No other measures were administered or data collected.


The study received ethics approval (number 10-1920/1) from the University of Edinburgh PPLS Research Ethics Committee. Participants were recruited on the Prolific Academic crowdsourcing platform, and the study was presented via Qualtrics. After giving written informed consent, participants were asked to enter their age and complete the NCS-6. They were then randomly assigned to watch either the Magic Video or the Control Video. After watching the appropriate video, participants were asked to indicate whether they had seen the video before (“Yes”, “No”, “Maybe”). Participants then completed the Engagement Items, the Absorption Questionnaire and the Recall Questionnaire. The time taken for each participant to complete the survey was recorded (in seconds), and they received $2.00 for taking part.


Four participants indicated that they may have seen the Magic Video before, and so were excluded from the analyses (final cohort: N = 198, mean age = 30.60, range 18–65 years). There were 99 participants in the Magic Video condition, and 98 in the Control Video condition. The two groups did not differ in mean age (Magic Video age = 30.79 years, SD = 11.61; Control Video age = 30.40, SD = 8.87; t195 = 0.26, p = 0.80), mean NCS-6 scores (Magic Video NCS-6 = 19.93, SD = 4.54; Control Video NCS-6 = 20.83, SD = 4.23; t195 = −1.43, p = 0.15), or mean time taken to complete the study (Magic Video time = 428.18 s, SD = 257.47; Control Video = 424.29 s, SD = 229.97; t195 = 0.11, p = 0.91).

Unpaired t-tests were used to compare the scores obtained from the two groups on the Engagement Items, the Absorption Questionnaire and the Recall Questionnaire. Compared to the Control Video, the Magic Video was rated as significantly more interesting, entertaining and informative. In addition, the Magic Video obtained significantly higher scores on the Absorption Questionnaire. There was no difference between the two groups on the Recall Questionnaire (see Table 1).

Table 1:
Summary data for the Magic Video compared to the Control Video.
Magic Video mean (SD) Control Video mean (SD) t p d (95% CI)
How interesting? 3.96 (0.99) 3.45 (1.08) 3.45 0.0007 0.49 [0.21–0.77]
How interested in Moon landings? 3.45 (0.87) 3.25 (1.05) 1.40 0.15 0.20 [− 0.07 to 0.49]
How entertaining? 4.03 (0.97) 3.5 (1.03) 3.72 0.0003 0.53 [0.48–1.06]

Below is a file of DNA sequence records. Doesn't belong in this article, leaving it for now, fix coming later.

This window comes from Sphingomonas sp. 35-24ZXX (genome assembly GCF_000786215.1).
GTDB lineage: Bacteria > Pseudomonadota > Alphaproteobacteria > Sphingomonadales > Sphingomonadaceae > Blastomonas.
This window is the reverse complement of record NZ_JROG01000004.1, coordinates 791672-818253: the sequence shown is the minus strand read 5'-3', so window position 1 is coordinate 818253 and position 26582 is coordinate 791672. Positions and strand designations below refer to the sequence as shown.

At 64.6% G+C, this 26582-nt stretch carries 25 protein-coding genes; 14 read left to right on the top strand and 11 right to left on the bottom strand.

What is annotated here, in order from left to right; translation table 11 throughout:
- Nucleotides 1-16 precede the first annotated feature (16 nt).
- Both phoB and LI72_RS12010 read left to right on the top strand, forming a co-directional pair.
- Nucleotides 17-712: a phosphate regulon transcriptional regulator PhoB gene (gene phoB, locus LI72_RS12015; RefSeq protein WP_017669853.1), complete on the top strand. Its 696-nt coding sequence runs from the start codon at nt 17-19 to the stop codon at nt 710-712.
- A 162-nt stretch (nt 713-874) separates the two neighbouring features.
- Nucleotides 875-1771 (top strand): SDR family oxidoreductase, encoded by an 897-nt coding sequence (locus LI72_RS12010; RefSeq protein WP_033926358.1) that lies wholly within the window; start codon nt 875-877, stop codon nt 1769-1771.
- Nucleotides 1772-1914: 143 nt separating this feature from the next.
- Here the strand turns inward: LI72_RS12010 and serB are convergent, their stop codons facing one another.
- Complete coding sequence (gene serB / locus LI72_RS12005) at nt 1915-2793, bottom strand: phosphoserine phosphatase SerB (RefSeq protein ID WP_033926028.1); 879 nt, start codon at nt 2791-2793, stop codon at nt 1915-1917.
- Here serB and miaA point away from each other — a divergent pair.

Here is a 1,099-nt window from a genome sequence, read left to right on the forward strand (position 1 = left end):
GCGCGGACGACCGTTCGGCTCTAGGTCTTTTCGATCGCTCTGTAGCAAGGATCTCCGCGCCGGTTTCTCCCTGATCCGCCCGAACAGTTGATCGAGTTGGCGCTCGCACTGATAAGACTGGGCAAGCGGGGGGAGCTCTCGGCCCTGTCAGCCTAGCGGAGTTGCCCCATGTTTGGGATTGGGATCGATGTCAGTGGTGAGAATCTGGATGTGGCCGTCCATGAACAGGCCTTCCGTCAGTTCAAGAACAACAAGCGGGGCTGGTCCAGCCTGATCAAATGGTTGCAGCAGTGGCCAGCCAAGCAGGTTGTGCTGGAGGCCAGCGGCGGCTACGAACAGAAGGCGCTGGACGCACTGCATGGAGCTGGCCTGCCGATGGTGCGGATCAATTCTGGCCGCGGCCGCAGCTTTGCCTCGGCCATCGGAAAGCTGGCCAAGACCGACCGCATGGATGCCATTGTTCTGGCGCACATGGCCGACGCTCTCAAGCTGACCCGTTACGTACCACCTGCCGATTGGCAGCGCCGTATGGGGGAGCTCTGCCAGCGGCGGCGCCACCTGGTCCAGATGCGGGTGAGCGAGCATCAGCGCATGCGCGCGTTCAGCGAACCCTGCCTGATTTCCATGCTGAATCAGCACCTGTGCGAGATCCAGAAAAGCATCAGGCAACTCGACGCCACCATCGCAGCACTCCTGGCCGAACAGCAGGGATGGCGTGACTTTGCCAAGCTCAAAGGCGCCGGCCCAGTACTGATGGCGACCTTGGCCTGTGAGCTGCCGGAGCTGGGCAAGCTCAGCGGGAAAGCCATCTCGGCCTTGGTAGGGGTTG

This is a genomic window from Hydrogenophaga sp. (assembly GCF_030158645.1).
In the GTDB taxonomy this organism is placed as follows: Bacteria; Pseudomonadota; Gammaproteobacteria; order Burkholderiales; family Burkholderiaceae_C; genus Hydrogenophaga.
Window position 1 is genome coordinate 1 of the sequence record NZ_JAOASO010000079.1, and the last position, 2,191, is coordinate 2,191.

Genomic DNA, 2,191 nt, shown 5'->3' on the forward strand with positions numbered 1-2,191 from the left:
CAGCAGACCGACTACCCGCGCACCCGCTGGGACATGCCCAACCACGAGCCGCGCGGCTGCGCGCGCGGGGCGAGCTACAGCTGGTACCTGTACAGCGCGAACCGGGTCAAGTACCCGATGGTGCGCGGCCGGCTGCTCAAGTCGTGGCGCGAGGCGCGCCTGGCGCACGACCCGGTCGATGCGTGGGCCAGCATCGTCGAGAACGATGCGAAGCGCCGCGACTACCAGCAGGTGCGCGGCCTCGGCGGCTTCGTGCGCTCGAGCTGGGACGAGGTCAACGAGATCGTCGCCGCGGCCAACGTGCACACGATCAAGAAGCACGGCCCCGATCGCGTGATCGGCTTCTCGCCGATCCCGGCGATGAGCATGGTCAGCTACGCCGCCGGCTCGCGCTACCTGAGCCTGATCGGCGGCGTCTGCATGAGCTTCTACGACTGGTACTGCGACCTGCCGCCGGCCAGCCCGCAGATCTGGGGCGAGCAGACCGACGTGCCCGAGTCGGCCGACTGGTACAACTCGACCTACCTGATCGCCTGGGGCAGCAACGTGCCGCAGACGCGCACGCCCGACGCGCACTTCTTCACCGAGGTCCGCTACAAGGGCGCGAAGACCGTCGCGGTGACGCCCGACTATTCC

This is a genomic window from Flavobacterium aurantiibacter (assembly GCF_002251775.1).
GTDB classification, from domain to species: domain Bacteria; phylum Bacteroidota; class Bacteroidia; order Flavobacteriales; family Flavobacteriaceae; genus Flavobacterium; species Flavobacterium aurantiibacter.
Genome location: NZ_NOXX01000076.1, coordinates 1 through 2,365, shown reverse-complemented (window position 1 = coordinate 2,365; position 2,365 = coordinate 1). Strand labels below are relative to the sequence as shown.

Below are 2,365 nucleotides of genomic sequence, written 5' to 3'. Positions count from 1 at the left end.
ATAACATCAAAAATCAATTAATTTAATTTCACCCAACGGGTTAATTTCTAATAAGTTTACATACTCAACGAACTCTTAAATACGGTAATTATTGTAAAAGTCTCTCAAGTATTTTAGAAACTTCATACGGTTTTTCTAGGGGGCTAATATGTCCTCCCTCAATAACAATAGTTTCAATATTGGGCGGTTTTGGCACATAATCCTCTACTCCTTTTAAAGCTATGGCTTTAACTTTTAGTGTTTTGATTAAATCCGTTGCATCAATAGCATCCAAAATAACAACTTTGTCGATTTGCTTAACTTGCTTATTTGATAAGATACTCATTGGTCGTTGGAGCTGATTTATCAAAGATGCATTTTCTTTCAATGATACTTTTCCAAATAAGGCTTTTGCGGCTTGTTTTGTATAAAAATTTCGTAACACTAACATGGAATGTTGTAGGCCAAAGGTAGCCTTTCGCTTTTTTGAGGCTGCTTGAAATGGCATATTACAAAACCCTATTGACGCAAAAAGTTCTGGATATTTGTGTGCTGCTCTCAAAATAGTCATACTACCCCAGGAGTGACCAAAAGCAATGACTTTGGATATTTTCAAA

How informative? 3.86 (0.93) 3.55 (0.94) 2.31 0.02 0.33 [0.19–0.75]
How likely to share? 2.78 (0.92) 2.71 (0.93) 0.48 0.63 0.07 [−0.2 to 0.35]
Feel anything were possible? 3.31 (1.04) 3.05 (1.12) 1.70 0.09 0.24 [−0.04 to 0.52]
Absorption Questionnaire 3.43 (0.86) 3.08 (0.84) 2.93 0.004 0.42 [0.13–0.69]
Recall Questionnaire 4.28 (1.34) 4.52 (1.07) −1.43 0.15 −0.20 [−0.48 to 0.08]
DOI: 10.7717/peerj.9610/table-1


Means, SDs (in parentheses), unpaired t-values (df = 195), p-values (2-t; significant p-values in bold), and effect sizes (Cohen’s d; 95% Confidence Intervals in parentheses) for participants watching the Magic Video (N = 99) compared to the Control Video (N = 98).

To assess the relationship between the participants’ need for cognition and engagement, absorption and recall, Pearson correlations were calculated between NCS-6 scores and each of these variables in both conditions (see Table 2). For the Magic Video, need for cognition was positively related to how interesting participants found the video and the likelihood of them sharing it with others. For the Control Video, need for cognition was positively related to recall.

Table 2:
Correlations between participants’ NCS-6 scores and each of the variables for the Magic Video and the Control Video.
Magic Video Control Video
How interesting? 0.21 [0.01–0.39] (0.04) 0.04 [−0.16 to 0.24] (0.66)
How interested in Moon landings? 0.10 [−0.10 to 0.29] (0.34) 0.006 [−0.19 to 0.20] (0.95)
How entertaining? 0.14 [−0.06 to 0.33] (0.17) 0.06 [−0.14 to 0.26] (0.55)
How informative? 0.13 [−0.07 to 0.32] (0.19) 0.03 [−0.17 to 0.23] (0.73)
How likely to share? 0.22 [0.02–0.40] (0.03) 0.01 [−0.19 to 0.21] (0.91)
Feel anything were possible? 0.13 [−0.07 to 0.32] (0.19) 0.002 [−0.20 to 0.20] (0.98)
Absorption questionnaire 0.13 [−0.07 to 0.32] (0.19) 0.06 [−0.14 to 0.26] (0.54)
Recall questionnaire 0.12 [−0.08 to 0.31] (0.25) 0.22 [0.02–0.40] (0.03)
DOI: 10.7717/peerj.9610/table-2


Pearson correlations between participants’ NCS-6 scores (95% Confidence Intervals and 2-t p-values in parentheses; significant p-values in bold) and each of the variables among those watching the Magic Video (N = 99) and the Control Video (N = 98).


This study examined the impact of incorporating magic tricks into an educational video. Participants either watched a video in which magic tricks were used to highlight key facts about the Apollo Moon landings (Magic Video), or a very similar video that did not contain any tricks (Control Video). Participants then completed measures of engagement, absorption and recall. Compared to the Control Video, the Magic Video was rated as significantly more entertaining, informative and interesting. The Magic Video was associated with significantly higher levels of absorption, and there was no difference between the two videos for recall. There was a positive correlation between participants’ need for cognition and the degree to which they found the Magic Video interesting and were willing to share it with others. Finally, there was a positive correlation between participants’ need for cognition and recall for the Control Video. These findings will be discussed in turn.

First, the finding that the Magic Video was rated as more entertaining, informative, interesting and absorbing, supports previous work suggesting that magic tricks can play a positive and practical role in education (for a review, see Wiseman & Watt, 2020). From a more theoretical perspective, this finding further supports the notion that epistemic emotions, such as curiosity and surprise, have a significant and positive impact on knowledge engagement.